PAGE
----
80-Bus News


September–October 1983, Volume 2, Issue 5

Page 28 of 67

IC17 pin 2 – top right-hand corner of the board – and hard wiring it to pin 6 of IC9 – its immediate neighbour). He then tried ORing /M1 and the /XROM signal in an LS32, and using that to drive 1C17/2, which was where failure set in. His problem lies in the accumualtion of delays within the circuit. Let’s try a quick total up:

Clock falling edge to /MREQ low– 85ns max out of Z80
/MREQ delay through buffer– 12ns (?)
/XROM decoding delay thru IC47– 25ns (typ)
Delay thru’ LS32– 14ns (typ)
D-type data setup time (IC17)– 20ns

Time available from clock falling edge to rising edge that clocks the wait state generator = 125ns (4MHz system in an ideal world). 156 is greater than 125, so failure! In practice the /MREQ delay is unlikely to be the full 85ns, and in fact his letter indicates that the /WAIT input does just make it low before the rising edge of the clock, but obviously not soon enough. The overall delay must be reduced, and one way is to do the address decoding separately (i.e. duplicate the PROM) and remove the dependence on /MREQ. The new PROM would be gated by /M1, and the LS32 would be discarded, the decoded output of the second prom being connected directly to IC17/2. (Alternatively an LS155, LS138 or similar decoder plus a few gates could be used in place of the PROM.) The timing figure would now be:

Clock rising edge to /M1 low– 100ns max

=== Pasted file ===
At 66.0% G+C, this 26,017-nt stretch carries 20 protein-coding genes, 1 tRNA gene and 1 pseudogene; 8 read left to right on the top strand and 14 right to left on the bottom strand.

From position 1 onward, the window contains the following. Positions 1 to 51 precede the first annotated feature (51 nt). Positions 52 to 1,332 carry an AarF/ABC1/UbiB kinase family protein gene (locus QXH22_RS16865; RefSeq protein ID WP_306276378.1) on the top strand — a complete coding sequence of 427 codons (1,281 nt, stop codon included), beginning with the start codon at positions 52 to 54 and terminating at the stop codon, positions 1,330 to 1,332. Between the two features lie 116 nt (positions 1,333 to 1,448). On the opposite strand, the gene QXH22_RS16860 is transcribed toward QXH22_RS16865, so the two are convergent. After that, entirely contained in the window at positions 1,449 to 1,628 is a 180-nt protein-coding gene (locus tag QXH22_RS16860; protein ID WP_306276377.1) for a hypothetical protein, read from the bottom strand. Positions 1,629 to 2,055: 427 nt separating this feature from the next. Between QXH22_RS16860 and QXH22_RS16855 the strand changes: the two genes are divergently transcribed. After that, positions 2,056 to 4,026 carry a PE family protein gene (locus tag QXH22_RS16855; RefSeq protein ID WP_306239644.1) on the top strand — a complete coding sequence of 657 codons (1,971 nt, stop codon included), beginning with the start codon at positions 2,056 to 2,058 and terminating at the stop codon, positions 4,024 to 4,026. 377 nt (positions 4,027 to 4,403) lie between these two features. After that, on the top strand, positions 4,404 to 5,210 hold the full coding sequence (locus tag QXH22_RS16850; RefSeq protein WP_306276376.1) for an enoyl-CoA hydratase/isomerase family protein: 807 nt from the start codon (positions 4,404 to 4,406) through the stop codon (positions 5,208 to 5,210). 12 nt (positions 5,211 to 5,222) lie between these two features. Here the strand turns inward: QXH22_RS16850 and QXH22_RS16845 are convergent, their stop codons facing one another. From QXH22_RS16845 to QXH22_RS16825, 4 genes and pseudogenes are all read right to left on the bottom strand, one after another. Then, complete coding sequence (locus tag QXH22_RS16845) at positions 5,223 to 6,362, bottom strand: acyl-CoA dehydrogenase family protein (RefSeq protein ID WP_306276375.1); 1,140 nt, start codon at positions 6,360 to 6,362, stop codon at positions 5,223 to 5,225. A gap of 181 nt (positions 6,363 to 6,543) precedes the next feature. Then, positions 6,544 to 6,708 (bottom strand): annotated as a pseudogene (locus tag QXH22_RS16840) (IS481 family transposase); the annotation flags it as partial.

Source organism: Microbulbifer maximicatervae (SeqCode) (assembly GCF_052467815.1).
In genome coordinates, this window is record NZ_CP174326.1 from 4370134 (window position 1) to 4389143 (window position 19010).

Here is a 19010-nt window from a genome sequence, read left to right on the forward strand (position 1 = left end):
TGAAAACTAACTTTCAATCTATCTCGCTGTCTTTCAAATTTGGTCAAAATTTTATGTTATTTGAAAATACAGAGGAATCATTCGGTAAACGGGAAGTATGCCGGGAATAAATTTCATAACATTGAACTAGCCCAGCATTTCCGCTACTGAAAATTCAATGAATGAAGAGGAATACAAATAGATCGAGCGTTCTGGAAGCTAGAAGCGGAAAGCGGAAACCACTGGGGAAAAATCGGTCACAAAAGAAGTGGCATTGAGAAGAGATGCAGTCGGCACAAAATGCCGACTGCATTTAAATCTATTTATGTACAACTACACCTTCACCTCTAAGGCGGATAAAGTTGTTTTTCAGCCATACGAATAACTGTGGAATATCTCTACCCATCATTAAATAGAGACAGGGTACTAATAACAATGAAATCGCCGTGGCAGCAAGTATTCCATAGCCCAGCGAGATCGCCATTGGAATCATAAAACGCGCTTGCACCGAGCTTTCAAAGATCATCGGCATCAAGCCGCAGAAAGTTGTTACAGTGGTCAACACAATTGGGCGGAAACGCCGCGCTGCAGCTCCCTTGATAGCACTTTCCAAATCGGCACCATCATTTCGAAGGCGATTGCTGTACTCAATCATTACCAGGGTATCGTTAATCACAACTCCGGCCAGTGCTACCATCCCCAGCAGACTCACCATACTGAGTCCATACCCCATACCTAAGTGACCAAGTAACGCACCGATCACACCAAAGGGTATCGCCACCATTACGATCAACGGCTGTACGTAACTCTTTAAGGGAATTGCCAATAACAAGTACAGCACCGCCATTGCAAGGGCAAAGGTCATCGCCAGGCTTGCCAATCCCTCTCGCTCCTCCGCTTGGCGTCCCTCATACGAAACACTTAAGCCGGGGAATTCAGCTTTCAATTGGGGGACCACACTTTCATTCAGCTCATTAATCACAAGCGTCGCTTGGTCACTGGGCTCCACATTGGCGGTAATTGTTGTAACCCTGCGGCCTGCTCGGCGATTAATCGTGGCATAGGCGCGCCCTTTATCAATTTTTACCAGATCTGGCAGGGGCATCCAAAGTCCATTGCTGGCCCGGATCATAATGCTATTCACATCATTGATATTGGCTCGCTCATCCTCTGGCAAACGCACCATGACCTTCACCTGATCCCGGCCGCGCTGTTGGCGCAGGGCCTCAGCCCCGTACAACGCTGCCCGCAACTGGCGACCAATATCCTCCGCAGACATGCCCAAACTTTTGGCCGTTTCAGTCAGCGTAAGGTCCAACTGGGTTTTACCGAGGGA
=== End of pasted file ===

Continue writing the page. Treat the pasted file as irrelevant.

Clock rising edge to Address valid– 110ns max (NB 10ns Worse than above)
Delay through buffers– 12ns
PROM (or logic) decoding delay– 25ns
D-type data setup time– 20ns

Time available to rising edge of clock, 250ns. – plenty to spare!
Notice we have gained in two ways, first the decoding delays have been reduced as the LS32 is no longer used, and secondly everything is now refered to the rising edge of the system clock and we have an entire clock cycle available, rather than just half a cycle that was available previously.

Hopefully the above is of some use if all else fails, but I would first check the circuit modifications done for the 2716s in the hope that matters can be cured there.


I only seem to have covered one topic this time, but at least there isn’t a mention of discs anywhere in it. Remember, the above is fueled by your letters, so write!


  1. ANDERSON E.P.T., ‘2K’s on an N2”, INMC80-5, Oct-Dec 1981, pp32-33
  2. ANDERSON Paul, “16K CMOS RAM extension for the Nascom 2 main pcb”, 80-BUS NEWS 1-3 July-Oct 1982, pp21-23
  3. ROLLASON J., “2K 2716 EPROM & 6116 RAM for the Nascom 2 Main Board”, ibid, pp28-29

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